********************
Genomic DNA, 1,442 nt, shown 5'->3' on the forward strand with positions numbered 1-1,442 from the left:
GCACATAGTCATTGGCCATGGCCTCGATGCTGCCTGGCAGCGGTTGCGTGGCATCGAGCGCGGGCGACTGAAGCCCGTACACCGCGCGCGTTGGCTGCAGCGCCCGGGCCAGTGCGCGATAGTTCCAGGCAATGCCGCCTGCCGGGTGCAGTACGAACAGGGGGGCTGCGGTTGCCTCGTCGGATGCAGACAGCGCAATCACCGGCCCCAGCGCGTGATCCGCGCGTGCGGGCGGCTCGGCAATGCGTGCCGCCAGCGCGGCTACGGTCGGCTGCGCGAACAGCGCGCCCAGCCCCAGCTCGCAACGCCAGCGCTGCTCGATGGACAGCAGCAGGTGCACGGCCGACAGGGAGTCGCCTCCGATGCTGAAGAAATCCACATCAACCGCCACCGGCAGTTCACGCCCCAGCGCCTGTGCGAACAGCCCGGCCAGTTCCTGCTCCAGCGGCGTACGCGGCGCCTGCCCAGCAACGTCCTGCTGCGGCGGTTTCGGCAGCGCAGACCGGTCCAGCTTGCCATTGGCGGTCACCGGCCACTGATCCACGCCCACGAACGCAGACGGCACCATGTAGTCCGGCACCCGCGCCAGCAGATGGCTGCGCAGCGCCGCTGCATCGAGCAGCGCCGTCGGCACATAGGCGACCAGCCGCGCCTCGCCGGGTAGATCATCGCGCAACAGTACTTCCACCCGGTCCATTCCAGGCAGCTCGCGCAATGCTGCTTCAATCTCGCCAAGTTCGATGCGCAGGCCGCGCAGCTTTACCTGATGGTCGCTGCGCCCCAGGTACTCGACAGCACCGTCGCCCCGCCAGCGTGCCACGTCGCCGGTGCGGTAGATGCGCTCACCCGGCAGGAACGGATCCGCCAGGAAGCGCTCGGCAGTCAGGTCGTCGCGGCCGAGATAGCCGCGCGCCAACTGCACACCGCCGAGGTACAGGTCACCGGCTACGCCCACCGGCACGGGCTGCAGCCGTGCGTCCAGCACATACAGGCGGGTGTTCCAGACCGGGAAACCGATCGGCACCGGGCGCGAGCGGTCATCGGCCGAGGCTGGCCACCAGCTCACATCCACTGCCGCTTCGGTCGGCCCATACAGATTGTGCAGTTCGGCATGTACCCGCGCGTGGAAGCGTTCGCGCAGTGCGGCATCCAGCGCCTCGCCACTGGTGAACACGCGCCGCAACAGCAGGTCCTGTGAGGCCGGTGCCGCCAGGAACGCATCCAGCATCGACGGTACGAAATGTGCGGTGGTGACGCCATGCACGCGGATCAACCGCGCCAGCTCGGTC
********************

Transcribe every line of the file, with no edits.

Genomic DNA, 1,442 nt, shown 5'->3' on the forward strand with positions numbered 1-1,442 from the left:
GCACATAGTCATTGGCCATGGCCTCGATGCTGCCTGGCAGCGGTTGCGTGGCATCGAGCGCGGGCGACTGAAGCCCGTACACCGCGCGCGTTGGCTGCAGCGCCCGGGCCAGTGCGCGATAGTTCCAGGCAATGCCGCCTGCCGGGTGCAGTACGAACAGGGGGGCTGCGGTTGCCTCGTCGGATGCAGACAGCGCAATCACCGGCCCCAGCGCGTGATCCGCGCGTGCGGGCGGCTCGGCAATGCGTGCCGCCAGCGCGGCTACGGTCGGCTGCGCGAACAGCGCGCCCAGCCCCAGCTCGCAACGCCAGCGCTGCTCGATGGACAGCAGCAGGTGCACGGCCGACAGGGAGTCGCCTCCGATGCTGAAGAAATCCACATCAACCGCCACCGGCAGTTCACGCCCCAGCGCCTGTGCGAACAGCCCGGCCAGTTCCTGCTCCAGCGGCGTACGCGGCGCCTGCCCAGCAACGTCCTGCTGCGGCGGTTTCGGCAGCGCAGACCGGTCCAGCTTGCCATTGGCGGTCACCGGCCACTGATCCACGCCCACGAACGCAGACGGCACCATGTAGTCCGGCACCCGCGCCAGCAGATGGCTGCGCAGCGCCGCTGCATCGAGCAGCGCCGTCGGCACATAGGCGACCAGCCGCGCCTCGCCGGGTAGATCATCGCGCAACAGTACTTCCACCCGGTCCATTCCAGGCAGCTCGCGCAATGCTGCTTCAATCTCGCCAAGTTCGATGCGCAGGCCGCGCAGCTTTACCTGATGGTCGCTGCGCCCCAGGTACTCGACAGCACCGTCGCCCCGCCAGCGTGCCACGTCGCCGGTGCGGTAGATGCGCTCACCCGGCAGGAACGGATCCGCCAGGAAGCGCTCGGCAGTCAGGTCGTCGCGGCCGAGATAGCCGCGCGCCAACTGCACACCGCCGAGGTACAGGTCACCGGCTACGCCCACCGGCACGGGCTGCAGCCGTGCGTCCAGCACATACAGGCGGGTGTTCCAGACCGGGAAACCGATCGGCACCGGGCGCGAGCGGTCATCGGCCGAGGCTGGCCACCAGCTCACATCCACTGCCGCTTCGGTCGGCCCATACAGATTGTGCAGTTCGGCATGTACCCGCGCGTGGAAGCGTTCGCGCAGTGCGGCATCCAGCGCCTCGCCACTGGTGAACACGCGCCGCAACAGCAGGTCCTGTGAGGCCGGTGCCGCCAGGAACGCATCCAGCATCGACGGTACGAAATGTGCGGTGGTGACGCCATGCACGCGGATCAACCGCGCCAGCTCGGTC